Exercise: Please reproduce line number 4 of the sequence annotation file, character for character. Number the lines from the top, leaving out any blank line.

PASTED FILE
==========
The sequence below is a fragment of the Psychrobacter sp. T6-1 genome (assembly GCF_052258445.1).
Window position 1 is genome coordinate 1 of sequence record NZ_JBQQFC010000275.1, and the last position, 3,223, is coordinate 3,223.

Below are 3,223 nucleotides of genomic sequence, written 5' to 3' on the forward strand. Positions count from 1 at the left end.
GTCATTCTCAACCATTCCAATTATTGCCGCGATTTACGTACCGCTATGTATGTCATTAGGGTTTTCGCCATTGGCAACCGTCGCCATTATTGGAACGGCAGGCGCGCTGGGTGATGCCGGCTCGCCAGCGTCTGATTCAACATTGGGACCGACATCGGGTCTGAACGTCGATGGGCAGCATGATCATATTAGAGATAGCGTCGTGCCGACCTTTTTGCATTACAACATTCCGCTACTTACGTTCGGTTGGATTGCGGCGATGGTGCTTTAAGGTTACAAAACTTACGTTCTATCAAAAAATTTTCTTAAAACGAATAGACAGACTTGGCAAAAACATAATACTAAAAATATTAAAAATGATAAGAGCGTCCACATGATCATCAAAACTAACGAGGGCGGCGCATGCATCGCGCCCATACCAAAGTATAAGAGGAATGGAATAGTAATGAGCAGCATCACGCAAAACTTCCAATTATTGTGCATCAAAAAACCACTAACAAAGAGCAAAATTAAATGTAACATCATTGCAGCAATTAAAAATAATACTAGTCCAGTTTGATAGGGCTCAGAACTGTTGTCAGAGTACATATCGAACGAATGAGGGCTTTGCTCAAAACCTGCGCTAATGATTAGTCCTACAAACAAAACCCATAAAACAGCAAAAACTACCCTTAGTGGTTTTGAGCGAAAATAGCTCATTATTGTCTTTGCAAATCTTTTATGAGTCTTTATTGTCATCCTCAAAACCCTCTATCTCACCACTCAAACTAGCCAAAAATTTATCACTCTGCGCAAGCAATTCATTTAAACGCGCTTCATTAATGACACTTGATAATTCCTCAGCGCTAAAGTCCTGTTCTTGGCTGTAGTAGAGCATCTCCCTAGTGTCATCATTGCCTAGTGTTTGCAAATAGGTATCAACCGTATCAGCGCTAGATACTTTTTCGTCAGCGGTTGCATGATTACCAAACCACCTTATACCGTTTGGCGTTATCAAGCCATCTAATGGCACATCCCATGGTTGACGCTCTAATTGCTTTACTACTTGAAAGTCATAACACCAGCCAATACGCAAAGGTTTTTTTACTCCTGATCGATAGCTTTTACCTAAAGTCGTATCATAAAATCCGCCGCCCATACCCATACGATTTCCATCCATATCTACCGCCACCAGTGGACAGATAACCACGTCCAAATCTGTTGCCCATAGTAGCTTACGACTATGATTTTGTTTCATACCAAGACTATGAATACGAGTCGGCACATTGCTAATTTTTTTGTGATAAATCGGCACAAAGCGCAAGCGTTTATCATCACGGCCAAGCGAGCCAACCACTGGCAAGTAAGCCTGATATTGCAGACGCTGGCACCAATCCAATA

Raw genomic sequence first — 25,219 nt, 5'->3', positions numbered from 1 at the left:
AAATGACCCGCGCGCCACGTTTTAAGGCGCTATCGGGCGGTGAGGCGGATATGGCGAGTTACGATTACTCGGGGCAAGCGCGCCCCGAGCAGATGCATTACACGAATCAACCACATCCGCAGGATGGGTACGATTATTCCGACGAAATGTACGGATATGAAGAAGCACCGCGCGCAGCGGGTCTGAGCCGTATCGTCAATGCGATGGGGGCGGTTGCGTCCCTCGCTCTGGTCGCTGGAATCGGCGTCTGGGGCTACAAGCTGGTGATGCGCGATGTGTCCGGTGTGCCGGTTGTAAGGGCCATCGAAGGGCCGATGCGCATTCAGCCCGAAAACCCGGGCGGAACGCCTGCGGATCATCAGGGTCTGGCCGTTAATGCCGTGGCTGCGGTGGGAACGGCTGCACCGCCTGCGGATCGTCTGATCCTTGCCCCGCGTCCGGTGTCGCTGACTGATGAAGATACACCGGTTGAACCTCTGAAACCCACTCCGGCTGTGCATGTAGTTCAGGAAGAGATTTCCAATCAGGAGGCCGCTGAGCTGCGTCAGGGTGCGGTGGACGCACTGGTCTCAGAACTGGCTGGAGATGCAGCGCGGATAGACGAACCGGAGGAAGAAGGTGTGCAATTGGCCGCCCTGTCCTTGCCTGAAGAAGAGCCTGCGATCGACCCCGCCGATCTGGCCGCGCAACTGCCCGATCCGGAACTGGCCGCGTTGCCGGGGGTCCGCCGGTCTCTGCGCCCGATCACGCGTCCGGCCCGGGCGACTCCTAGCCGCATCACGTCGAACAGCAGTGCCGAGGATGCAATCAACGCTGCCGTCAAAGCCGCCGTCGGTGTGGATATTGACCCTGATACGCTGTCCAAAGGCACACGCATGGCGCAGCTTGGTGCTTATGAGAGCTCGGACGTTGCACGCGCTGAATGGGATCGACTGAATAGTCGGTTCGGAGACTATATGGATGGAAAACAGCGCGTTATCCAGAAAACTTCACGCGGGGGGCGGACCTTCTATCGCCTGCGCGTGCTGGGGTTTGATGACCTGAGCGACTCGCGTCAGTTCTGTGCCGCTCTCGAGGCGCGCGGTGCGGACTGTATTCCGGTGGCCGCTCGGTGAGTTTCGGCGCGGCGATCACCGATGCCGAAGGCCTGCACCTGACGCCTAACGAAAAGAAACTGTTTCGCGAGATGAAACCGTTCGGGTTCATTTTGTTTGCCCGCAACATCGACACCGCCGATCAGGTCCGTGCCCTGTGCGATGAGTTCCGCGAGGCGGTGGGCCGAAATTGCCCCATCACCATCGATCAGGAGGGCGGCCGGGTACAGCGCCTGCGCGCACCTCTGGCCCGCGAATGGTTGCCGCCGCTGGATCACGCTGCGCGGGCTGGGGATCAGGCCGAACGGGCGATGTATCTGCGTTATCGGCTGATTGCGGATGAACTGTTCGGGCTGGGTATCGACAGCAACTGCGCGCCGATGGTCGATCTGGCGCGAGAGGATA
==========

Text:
GTCATTCTCAACCATTCCAATTATTGCCGCGATTTACGTACCGCTATGTATGTCATTAGGGTTTTCGCCATTGGCAACCGTCGCCATTATTGGAACGGCAGGCGCGCTGGGTGATGCCGGCTCGCCAGCGTCTGATTCAACATTGGGACCGACATCGGGTCTGAACGTCGATGGGCAGCATGATCATATTAGAGATAGCGTCGTGCCGACCTTTTTGCATTACAACATTCCGCTACTTACGTTCGGTTGGATTGCGGCGATGGTGCTTTAAGGTTACAAAACTTACGTTCTATCAAAAAATTTTCTTAAAACGAATAGACAGACTTGGCAAAAACATAATACTAAAAATATTAAAAATGATAAGAGCGTCCACATGATCATCAAAACTAACGAGGGCGGCGCATGCATCGCGCCCATACCAAAGTATAAGAGGAATGGAATAGTAATGAGCAGCATCACGCAAAACTTCCAATTATTGTGCATCAAAAAACCACTAACAAAGAGCAAAATTAAATGTAACATCATTGCAGCAATTAAAAATAATACTAGTCCAGTTTGATAGGGCTCAGAACTGTTGTCAGAGTACATATCGAACGAATGAGGGCTTTGCTCAAAACCTGCGCTAATGATTAGTCCTACAAACAAAACCCATAAAACAGCAAAAACTACCCTTAGTGGTTTTGAGCGAAAATAGCTCATTATTGTCTTTGCAAATCTTTTATGAGTCTTTATTGTCATCCTCAAAACCCTCTATCTCACCACTCAAACTAGCCAAAAATTTATCACTCTGCGCAAGCAATTCATTTAAACGCGCTTCATTAATGACACTTGATAATTCCTCAGCGCTAAAGTCCTGTTCTTGGCTGTAGTAGAGCATCTCCCTAGTGTCATCATTGCCTAGTGTTTGCAAATAGGTATCAACCGTATCAGCGCTAGATACTTTTTCGTCAGCGGTTGCATGATTACCAAACCACCTTATACCGTTTGGCGTTATCAAGCCATCTAATGGCACATCCCATGGTTGACGCTCTAATTGCTTTACTACTTGAAAGTCATAACACCAGCCAATACGCAAAGGTTTTTTTACTCCTGATCGATAGCTTTTACCTAAAGTCGTATCATAAAATCCGCCGCCCATACCCATACGATTTCCATCCATATCTACCGCCACCAGTGGACAGATAACCACGTCCAAATCTGTTGCCCATAGTAGCTTACGACTATGATTTTGTTTCATACCAAGACTATGAATACGAGTCGGCACATTGCTAATTTTTTTGTGATAAATCGGCACAAAGCGCAAGCGTTTATCATCACGGCCAAGCGAGCCAACCACTGGCAAGTAAGCCTGATATTGCAGACGCTGGCACCAATCCAATA